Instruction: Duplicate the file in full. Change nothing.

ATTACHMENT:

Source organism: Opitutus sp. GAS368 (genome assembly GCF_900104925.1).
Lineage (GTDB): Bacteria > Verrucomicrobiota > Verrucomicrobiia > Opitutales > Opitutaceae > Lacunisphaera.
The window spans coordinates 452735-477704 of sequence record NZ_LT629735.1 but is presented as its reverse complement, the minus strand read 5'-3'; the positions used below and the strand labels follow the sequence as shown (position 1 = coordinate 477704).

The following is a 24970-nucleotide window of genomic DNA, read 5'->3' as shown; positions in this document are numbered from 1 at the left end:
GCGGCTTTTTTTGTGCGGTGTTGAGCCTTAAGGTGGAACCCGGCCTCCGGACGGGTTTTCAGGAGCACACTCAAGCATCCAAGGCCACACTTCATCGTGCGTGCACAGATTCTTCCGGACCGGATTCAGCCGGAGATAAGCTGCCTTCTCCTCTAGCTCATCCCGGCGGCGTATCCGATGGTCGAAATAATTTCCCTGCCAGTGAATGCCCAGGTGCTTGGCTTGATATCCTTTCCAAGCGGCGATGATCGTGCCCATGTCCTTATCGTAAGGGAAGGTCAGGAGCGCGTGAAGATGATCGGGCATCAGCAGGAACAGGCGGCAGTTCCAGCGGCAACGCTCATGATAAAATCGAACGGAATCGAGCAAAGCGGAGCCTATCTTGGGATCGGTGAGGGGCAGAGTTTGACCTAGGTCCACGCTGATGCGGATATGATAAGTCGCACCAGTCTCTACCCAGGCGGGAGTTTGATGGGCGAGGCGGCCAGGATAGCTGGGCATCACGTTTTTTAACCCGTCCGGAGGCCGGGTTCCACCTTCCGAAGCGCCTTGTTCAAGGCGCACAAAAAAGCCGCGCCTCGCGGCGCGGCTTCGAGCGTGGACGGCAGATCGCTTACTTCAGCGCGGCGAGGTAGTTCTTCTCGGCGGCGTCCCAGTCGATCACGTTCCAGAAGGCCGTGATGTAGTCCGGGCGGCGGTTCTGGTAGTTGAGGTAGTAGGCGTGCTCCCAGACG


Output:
Source organism: Opitutus sp. GAS368 (genome assembly GCF_900104925.1).
Lineage (GTDB): Bacteria > Verrucomicrobiota > Verrucomicrobiia > Opitutales > Opitutaceae > Lacunisphaera.
The window spans coordinates 452735-477704 of sequence record NZ_LT629735.1 but is presented as its reverse complement, the minus strand read 5'-3'; the positions used below and the strand labels follow the sequence as shown (position 1 = coordinate 477704).

The following is a 24970-nucleotide window of genomic DNA, read 5'->3' as shown; positions in this document are numbered from 1 at the left end:
GCGGCTTTTTTTGTGCGGTGTTGAGCCTTAAGGTGGAACCCGGCCTCCGGACGGGTTTTCAGGAGCACACTCAAGCATCCAAGGCCACACTTCATCGTGCGTGCACAGATTCTTCCGGACCGGATTCAGCCGGAGATAAGCTGCCTTCTCCTCTAGCTCATCCCGGCGGCGTATCCGATGGTCGAAATAATTTCCCTGCCAGTGAATGCCCAGGTGCTTGGCTTGATATCCTTTCCAAGCGGCGATGATCGTGCCCATGTCCTTATCGTAAGGGAAGGTCAGGAGCGCGTGAAGATGATCGGGCATCAGCAGGAACAGGCGGCAGTTCCAGCGGCAACGCTCATGATAAAATCGAACGGAATCGAGCAAAGCGGAGCCTATCTTGGGATCGGTGAGGGGCAGAGTTTGACCTAGGTCCACGCTGATGCGGATATGATAAGTCGCACCAGTCTCTACCCAGGCGGGAGTTTGATGGGCGAGGCGGCCAGGATAGCTGGGCATCACGTTTTTTAACCCGTCCGGAGGCCGGGTTCCACCTTCCGAAGCGCCTTGTTCAAGGCGCACAAAAAAGCCGCGCCTCGCGGCGCGGCTTCGAGCGTGGACGGCAGATCGCTTACTTCAGCGCGGCGAGGTAGTTCTTCTCGGCGGCGTCCCAGTCGATCACGTTCCAGAAGGCCGTGATGTAGTCCGGGCGGCGGTTCTGGTAGTTGAGGTAGTAGGCGTGCTCCCAGACG